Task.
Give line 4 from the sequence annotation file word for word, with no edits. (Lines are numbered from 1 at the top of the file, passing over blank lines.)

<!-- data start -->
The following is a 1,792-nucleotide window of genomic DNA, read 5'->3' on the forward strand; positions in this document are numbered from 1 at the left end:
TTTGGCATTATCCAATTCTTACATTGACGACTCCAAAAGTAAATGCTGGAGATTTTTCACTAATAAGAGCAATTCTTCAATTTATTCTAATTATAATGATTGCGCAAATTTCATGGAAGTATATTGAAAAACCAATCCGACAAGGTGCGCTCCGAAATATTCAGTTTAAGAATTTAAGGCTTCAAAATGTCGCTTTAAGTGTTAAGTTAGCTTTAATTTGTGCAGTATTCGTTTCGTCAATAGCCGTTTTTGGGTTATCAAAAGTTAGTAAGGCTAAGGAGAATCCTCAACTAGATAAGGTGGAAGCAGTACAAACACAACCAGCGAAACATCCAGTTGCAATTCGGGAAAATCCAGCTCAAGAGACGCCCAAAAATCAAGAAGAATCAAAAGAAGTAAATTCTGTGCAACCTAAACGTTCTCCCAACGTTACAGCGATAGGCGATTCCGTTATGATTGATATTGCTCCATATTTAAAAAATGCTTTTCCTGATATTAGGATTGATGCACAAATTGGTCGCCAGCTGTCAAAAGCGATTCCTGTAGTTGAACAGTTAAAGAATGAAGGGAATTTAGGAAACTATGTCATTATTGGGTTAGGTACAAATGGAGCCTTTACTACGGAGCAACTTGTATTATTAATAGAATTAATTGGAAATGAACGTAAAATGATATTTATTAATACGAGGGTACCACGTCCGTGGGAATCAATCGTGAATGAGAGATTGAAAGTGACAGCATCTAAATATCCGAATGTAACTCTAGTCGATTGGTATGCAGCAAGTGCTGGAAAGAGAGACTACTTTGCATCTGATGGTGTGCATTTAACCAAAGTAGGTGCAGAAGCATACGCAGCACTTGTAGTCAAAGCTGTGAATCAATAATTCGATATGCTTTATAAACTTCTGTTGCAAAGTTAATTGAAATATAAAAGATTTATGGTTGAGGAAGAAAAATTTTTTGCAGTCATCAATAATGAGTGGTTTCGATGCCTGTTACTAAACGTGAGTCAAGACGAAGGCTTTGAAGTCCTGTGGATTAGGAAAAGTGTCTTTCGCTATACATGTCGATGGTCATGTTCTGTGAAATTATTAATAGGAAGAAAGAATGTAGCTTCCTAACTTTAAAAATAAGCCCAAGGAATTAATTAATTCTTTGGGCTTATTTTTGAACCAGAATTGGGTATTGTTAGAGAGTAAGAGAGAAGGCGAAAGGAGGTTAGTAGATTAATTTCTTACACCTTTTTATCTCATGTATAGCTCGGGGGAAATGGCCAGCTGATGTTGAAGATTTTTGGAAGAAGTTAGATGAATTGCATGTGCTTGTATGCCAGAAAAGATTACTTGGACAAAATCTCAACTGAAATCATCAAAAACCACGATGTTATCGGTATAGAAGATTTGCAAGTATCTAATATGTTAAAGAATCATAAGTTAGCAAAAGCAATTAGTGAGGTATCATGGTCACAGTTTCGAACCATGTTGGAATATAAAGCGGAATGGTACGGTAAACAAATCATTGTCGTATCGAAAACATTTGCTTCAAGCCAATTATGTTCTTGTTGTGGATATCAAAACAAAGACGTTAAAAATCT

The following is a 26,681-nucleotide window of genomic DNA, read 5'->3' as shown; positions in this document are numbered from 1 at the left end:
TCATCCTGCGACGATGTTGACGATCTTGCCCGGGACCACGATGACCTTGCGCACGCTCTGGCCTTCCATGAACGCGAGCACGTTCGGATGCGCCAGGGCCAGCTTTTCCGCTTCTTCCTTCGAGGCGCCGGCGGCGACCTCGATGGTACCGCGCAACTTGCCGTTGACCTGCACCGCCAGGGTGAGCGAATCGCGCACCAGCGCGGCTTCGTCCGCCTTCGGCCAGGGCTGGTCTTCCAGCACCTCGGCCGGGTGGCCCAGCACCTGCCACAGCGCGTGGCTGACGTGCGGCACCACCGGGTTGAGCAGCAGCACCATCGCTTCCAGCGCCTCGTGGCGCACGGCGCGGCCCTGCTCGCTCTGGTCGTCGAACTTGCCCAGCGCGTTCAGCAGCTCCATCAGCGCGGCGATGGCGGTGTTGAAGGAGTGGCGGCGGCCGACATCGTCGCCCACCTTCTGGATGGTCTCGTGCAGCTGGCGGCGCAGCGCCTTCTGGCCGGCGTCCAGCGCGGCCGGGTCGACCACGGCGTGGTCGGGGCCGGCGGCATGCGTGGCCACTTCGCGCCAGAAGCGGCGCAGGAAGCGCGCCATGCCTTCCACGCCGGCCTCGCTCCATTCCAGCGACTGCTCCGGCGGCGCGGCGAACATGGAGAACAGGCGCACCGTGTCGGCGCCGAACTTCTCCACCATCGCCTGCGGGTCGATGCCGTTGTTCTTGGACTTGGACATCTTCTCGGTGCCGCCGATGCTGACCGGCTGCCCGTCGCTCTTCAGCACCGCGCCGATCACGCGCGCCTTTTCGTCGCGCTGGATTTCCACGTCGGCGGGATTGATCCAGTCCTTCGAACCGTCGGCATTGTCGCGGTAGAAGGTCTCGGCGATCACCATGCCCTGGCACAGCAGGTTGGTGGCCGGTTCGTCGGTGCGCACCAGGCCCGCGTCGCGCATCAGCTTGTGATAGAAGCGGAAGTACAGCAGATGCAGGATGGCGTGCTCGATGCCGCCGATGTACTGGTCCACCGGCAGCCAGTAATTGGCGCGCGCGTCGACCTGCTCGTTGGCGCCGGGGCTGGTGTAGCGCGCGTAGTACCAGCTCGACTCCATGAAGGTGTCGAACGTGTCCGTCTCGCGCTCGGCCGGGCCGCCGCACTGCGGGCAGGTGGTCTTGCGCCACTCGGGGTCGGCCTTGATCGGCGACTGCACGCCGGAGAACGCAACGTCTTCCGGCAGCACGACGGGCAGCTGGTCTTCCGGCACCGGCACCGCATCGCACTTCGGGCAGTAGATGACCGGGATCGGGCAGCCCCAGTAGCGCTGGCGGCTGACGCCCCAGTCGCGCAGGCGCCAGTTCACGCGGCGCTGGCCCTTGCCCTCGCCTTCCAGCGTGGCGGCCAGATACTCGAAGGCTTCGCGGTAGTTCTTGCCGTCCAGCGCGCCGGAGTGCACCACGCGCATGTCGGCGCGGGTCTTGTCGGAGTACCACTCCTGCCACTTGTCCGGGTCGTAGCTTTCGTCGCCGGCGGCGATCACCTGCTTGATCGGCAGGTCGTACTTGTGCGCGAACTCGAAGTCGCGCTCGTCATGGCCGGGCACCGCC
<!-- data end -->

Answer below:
TCATCCTGCGACGATGTTGACGATCTTGCCCGGGACCACGATGACCTTGCGCACGCTCTGGCCTTCCATGAACGCGAGCACGTTCGGATGCGCCAGGGCCAGCTTTTCCGCTTCTTCCTTCGAGGCGCCGGCGGCGACCTCGATGGTACCGCGCAACTTGCCGTTGACCTGCACCGCCAGGGTGAGCGAATCGCGCACCAGCGCGGCTTCGTCCGCCTTCGGCCAGGGCTGGTCTTCCAGCACCTCGGCCGGGTGGCCCAGCACCTGCCACAGCGCGTGGCTGACGTGCGGCACCACCGGGTTGAGCAGCAGCACCATCGCTTCCAGCGCCTCGTGGCGCACGGCGCGGCCCTGCTCGCTCTGGTCGTCGAACTTGCCCAGCGCGTTCAGCAGCTCCATCAGCGCGGCGATGGCGGTGTTGAAGGAGTGGCGGCGGCCGACATCGTCGCCCACCTTCTGGATGGTCTCGTGCAGCTGGCGGCGCAGCGCCTTCTGGCCGGCGTCCAGCGCGGCCGGGTCGACCACGGCGTGGTCGGGGCCGGCGGCATGCGTGGCCACTTCGCGCCAGAAGCGGCGCAGGAAGCGCGCCATGCCTTCCACGCCGGCCTCGCTCCATTCCAGCGACTGCTCCGGCGGCGCGGCGAACATGGAGAACAGGCGCACCGTGTCGGCGCCGAACTTCTCCACCATCGCCTGCGGGTCGATGCCGTTGTTCTTGGACTTGGACATCTTCTCGGTGCCGCCGATGCTGACCGGCTGCCCGTCGCTCTTCAGCACCGCGCCGATCACGCGCGCCTTTTCGTCGCGCTGGATTTCCACGTCGGCGGGATTGATCCAGTCCTTCGAACCGTCGGCATTGTCGCGGTAGAAGGTCTCGGCGATCACCATGCCCTGGCACAGCAGGTTGGTGGCCGGTTCGTCGGTGCGCACCAGGCCCGCGTCGCGCATCAGCTTGTGATAGAAGCGGAAGTACAGCAGATGCAGGATGGCGTGCTCGATGCCGCCGATGTACTGGTCCACCGGCAGCCAGTAATTGGCGCGCGCGTCGACCTGCTCGTTGGCGCCGGGGCTGGTGTAGCGCGCGTAGTACCAGCTCGACTCCATGAAGGTGTCGAACGTGTCCGTCTCGCGCTCGGCCGGGCCGCCGCACTGCGGGCAGGTGGTCTTGCGCCACTCGGGGTCGGCCTTGATCGGCGACTGCACGCCGGAGAACGCAACGTCTTCCGGCAGCACGACGGGCAGCTGGTCTTCCGGCACCGGCACCGCATCGCACTTCGGGCAGTAGATGACCGGGATCGGGCAGCCCCAGTAGCGCTGGCGGCTGACGCCCCAGTCGCGCAGGCGCCAGTTCACGCGGCGCTGGCCCTTGCCCTCGCCTTCCAGCGTGGCGGCCAGATACTCGAAGGCTTCGCGGTAGTTCTTGCCGTCCAGCGCGCCGGAGTGCACCACGCGCATGTCGGCGCGGGTCTTGTCGGAGTACCACTCCTGCCACTTGTCCGGGTCGTAGCTTTCGTCGCCGGCGGCGATCACCTGCTTGATCGGCAGGTCGTACTTGTGCGCGAACTCGAAGTCGCGCTCGTCATGGCCGGGCACCGCC